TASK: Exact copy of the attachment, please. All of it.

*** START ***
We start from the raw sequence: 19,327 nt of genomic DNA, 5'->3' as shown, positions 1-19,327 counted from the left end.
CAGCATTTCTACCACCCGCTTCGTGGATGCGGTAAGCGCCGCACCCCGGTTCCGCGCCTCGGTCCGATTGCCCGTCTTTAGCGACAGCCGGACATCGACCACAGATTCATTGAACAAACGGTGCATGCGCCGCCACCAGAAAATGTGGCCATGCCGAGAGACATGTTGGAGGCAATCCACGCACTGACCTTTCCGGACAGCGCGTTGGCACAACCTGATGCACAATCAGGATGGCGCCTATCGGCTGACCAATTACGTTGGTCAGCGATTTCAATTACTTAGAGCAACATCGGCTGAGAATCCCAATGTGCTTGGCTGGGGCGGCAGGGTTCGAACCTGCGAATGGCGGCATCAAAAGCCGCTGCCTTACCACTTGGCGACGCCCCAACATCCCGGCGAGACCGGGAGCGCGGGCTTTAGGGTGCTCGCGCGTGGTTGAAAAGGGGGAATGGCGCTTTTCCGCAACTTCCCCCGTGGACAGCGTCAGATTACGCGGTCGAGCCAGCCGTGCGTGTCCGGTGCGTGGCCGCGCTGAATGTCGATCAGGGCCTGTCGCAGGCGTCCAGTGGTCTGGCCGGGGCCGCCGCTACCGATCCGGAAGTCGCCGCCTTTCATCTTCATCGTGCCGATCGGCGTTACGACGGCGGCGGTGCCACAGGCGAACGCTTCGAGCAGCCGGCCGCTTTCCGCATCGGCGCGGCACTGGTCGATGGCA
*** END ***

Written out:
We start from the raw sequence: 19,327 nt of genomic DNA, 5'->3' as shown, positions 1-19,327 counted from the left end.
CAGCATTTCTACCACCCGCTTCGTGGATGCGGTAAGCGCCGCACCCCGGTTCCGCGCCTCGGTCCGATTGCCCGTCTTTAGCGACAGCCGGACATCGACCACAGATTCATTGAACAAACGGTGCATGCGCCGCCACCAGAAAATGTGGCCATGCCGAGAGACATGTTGGAGGCAATCCACGCACTGACCTTTCCGGACAGCGCGTTGGCACAACCTGATGCACAATCAGGATGGCGCCTATCGGCTGACCAATTACGTTGGTCAGCGATTTCAATTACTTAGAGCAACATCGGCTGAGAATCCCAATGTGCTTGGCTGGGGCGGCAGGGTTCGAACCTGCGAATGGCGGCATCAAAAGCCGCTGCCTTACCACTTGGCGACGCCCCAACATCCCGGCGAGACCGGGAGCGCGGGCTTTAGGGTGCTCGCGCGTGGTTGAAAAGGGGGAATGGCGCTTTTCCGCAACTTCCCCCGTGGACAGCGTCAGATTACGCGGTCGAGCCAGCCGTGCGTGTCCGGTGCGTGGCCGCGCTGAATGTCGATCAGGGCCTGTCGCAGGCGTCCAGTGGTCTGGCCGGGGCCGCCGCTACCGATCCGGAAGTCGCCGCCTTTCATCTTCATCGTGCCGATCGGCGTTACGACGGCGGCGGTGCCACAGGCGAACGCTTCGAGCAGCCGGCCGCTTTCCGCATCGGCGCGGCACTGGTCGATGGCA